|Scientific Name||Neocaridina denticulata sinensis|
|Minimum Tank Size||10 Gallons|
|Water Parameters||60-80° F, KH 3-10, pH 6.6-7.0|
The Red Cherry Shrimp is one of the more popular freshwater shrimp available. They feature a stunning red coloration, are fairly hardy and remain affordable. They are a fair bit smaller than many other commonly kept shrimp and will be put in danger if kept with any predatory fish. They are very easy to breed but only live for two years. If you want to keep them long term avoid fish that will hunt their young.
Cherry shrimp are held in different grades depending on their coloration. The stronger their color the higher grade they are. This can make their price vary in local fish stores and also make it easier to buy higher grade Red Cherry Shrimp online.
The four grades, listed in order from lowest to highest would be: Cherry Shrimp, Sakura Cherry Shrimp, Fire Red Shrimp and Painted Fire Red Shrimp. Only the highest grade shrimp will have red legs. It is much easier to determine the grading of shrimp using males, as the females will have a much stronger coloration regardless of their grading. If you are looking for high grade cherry shrimp look for males only, which will not have a yellow/orange saddle on their stomach.
These shrimp will spend a large amount of their time walking on the lower half of the tank, searching for food among the substrate as well as in any plants or rock formations. This page will be focused on caring for the Red Cherry Shrimp, preventing sickness, a healthy diet, tankmates and the way their tank should be set up.
Red Cherry Shrimp Habitat
The Red Cherry Shrimp makes its home in the highly planted waters of Taiwan. They live in streams and small bodies of water. These places grow large amounts of algae which is the Red Cherry Shrimp main food source in the wild. They are not used to strong currents and will try to stick to low flow areas.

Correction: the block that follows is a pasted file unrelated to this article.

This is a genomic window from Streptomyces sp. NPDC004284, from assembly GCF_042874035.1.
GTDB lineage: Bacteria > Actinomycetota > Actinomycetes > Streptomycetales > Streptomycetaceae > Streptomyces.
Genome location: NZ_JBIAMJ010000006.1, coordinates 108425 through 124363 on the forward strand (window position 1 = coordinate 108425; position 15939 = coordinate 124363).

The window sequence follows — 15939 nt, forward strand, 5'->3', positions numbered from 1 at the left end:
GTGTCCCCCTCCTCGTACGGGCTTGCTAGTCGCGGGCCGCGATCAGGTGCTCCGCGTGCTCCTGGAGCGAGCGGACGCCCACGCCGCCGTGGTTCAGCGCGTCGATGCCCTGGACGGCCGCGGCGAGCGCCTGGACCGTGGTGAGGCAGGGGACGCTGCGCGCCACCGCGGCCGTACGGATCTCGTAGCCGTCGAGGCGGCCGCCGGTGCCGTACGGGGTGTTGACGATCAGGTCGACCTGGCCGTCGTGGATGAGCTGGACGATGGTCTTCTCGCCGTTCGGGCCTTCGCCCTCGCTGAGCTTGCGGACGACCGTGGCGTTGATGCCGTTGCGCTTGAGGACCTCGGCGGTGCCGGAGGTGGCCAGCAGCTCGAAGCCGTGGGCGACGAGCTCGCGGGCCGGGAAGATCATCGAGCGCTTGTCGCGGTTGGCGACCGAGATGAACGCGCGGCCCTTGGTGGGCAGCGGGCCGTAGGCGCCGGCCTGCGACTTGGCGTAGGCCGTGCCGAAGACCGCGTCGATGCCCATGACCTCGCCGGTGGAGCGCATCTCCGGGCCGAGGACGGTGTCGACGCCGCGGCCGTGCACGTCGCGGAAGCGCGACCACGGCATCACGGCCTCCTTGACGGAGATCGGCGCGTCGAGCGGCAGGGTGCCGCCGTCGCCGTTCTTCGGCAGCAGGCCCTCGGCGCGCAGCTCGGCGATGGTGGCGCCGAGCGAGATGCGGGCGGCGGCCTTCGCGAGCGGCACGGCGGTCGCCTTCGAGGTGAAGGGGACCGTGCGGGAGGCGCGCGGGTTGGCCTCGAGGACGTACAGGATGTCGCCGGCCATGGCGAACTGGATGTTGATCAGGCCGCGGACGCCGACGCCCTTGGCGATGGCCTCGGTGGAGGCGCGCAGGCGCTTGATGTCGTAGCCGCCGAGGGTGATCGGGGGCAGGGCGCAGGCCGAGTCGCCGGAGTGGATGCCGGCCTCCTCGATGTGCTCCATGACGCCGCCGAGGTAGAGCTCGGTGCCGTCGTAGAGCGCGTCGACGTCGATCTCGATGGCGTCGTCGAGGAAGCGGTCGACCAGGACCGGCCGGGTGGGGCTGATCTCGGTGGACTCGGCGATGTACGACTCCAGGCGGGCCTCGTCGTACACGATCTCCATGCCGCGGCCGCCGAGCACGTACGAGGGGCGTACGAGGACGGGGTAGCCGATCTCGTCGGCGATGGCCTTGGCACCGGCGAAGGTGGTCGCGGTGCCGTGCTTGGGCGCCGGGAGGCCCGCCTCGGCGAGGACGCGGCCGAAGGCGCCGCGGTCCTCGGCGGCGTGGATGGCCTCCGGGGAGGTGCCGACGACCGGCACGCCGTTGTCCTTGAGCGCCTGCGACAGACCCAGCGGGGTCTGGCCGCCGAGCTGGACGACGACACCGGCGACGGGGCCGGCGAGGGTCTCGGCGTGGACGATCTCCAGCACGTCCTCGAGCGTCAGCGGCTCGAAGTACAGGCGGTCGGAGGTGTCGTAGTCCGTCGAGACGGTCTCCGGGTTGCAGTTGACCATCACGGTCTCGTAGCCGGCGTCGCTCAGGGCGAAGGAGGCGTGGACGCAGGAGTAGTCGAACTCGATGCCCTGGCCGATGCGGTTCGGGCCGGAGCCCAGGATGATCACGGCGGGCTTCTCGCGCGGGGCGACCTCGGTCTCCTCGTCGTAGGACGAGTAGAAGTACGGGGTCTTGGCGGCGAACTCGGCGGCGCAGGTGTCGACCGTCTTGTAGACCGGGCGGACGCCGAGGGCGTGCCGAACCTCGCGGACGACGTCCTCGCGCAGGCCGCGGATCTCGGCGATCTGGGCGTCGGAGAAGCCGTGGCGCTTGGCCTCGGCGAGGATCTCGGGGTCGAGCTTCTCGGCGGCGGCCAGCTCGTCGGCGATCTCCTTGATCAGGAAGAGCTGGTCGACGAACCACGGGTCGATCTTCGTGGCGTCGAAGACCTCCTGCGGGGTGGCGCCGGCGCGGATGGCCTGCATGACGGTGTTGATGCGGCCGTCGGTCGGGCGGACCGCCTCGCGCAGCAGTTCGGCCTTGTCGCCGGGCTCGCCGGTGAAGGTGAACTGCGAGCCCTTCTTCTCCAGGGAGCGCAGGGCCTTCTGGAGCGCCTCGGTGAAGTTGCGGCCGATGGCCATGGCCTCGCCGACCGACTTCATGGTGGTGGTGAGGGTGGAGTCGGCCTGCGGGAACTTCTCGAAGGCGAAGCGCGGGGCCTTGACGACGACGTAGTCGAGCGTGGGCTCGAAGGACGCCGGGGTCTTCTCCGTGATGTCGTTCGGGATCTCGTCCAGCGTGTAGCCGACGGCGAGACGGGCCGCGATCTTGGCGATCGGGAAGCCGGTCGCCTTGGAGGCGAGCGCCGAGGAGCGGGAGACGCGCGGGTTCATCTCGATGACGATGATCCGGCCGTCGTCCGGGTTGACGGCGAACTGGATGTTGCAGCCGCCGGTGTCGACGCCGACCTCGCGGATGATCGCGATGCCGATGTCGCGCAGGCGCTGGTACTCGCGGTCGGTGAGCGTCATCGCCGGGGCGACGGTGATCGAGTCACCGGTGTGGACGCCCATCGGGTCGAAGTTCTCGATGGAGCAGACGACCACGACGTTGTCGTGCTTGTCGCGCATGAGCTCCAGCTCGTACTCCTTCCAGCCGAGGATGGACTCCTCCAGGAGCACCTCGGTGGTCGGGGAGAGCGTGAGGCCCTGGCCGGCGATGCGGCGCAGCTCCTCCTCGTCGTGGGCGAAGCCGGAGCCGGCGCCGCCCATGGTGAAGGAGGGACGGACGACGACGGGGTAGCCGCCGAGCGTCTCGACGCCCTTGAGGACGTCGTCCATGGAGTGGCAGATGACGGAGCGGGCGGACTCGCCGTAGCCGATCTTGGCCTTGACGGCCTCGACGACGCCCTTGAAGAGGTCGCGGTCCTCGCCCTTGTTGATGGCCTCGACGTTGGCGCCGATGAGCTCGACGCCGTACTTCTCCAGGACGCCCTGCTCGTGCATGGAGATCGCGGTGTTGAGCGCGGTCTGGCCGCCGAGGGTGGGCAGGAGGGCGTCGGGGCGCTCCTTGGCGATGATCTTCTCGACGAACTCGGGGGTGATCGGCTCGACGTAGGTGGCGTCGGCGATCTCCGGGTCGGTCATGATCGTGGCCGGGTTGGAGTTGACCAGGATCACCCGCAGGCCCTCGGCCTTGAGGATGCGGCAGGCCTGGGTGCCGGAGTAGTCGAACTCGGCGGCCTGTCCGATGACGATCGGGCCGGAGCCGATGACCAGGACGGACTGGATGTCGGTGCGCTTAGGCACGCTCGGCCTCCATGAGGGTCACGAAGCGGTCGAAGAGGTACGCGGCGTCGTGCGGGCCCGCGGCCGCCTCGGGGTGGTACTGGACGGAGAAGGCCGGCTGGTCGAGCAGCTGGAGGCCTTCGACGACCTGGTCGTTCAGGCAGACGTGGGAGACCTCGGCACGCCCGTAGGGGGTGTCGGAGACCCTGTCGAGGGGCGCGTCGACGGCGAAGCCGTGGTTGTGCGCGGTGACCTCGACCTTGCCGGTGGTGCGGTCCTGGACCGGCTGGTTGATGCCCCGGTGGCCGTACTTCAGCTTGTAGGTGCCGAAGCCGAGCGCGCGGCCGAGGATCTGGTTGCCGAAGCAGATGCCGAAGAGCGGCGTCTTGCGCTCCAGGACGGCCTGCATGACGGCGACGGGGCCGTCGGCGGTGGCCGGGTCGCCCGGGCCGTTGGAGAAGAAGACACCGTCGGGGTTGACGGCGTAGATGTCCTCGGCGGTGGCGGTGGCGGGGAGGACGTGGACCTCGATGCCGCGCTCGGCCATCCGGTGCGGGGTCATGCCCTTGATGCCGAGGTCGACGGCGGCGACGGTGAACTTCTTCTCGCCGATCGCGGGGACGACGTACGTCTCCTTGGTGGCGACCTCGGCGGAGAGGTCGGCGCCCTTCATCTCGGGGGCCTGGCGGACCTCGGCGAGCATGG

Knowing these things we should focus on replicating their original homes in the aquarium. To start the equipment we use should be safe for small shrimp.
Two of the biggest dangers we can introduce to the tank are copper infused water and strong filtration systems. Most bodies of water that contain inverts will have little to no copper in them. Testing the aquariums water with a copper testing kit will keep us from accidentally poisoning our shrimp the moment we add them to the tank. If the test strip shows white or nearly white then the tank should be safe for the Red Cherry Shrimp. Once the strip starts to look anywhere near peach colored the water would need to have its copper levels reduced. This is especially important for homes with copper pipes in their water systems.
Likewise the Red Cherry Shrimp is sensitive to high nitrite levels. These are the product of bacteria breaking down ammonia, which is created by waste in the aquarium. Nitrites are broken down further by a second type of bacteria into nitrates, which are far less toxic and absorbed by the plants we keep with our shrimp. In short the Red Cherry Shrimp should not be placed in a new, uncycled tank. They should only be kept in tanks that have an established colony of bacteria. These can be quickly built up in new tanks by using old filtration media from a nearby tank or even some substrate. Most areas will have aquarium clubs that are happy to hand out these starters to anyone who asks.
Strong filters such as canisters or hang on back filters can suck in unsuspecting shrimp with ease. This makes keeping the Red Cherry Shrimp much more difficult when using large aquariums. Try to stick to a smaller aquarium or use multiple sources of filtration. This is especially true for anyone who is trying to breed the shrimp, as their offspring will not know where the filters are and will have a much harder time fighting the suction these filters create. Sponge filters and under gravel filters are excellent choices when keeping these shrimp.
As the filtration choices are limited to weaker filters we cannot rely on them to keep the tank oxygenated. Ensure that the surface of the tank is constantly being agitated either by water flow at the top of the tank or using an air stone.
The tank itself should have a decent amount of live plants and rocks already established. Fresh rocks and plants will not have any algae on them, meaning the shrimp will need to be hand fed normal foods. While this is not difficult it can lead to the shrimp waiting for feeding times rather than hunting for algae in the tank. One of the main draws of shrimp is their algae removal. Hand feeding them should be avoided if possible.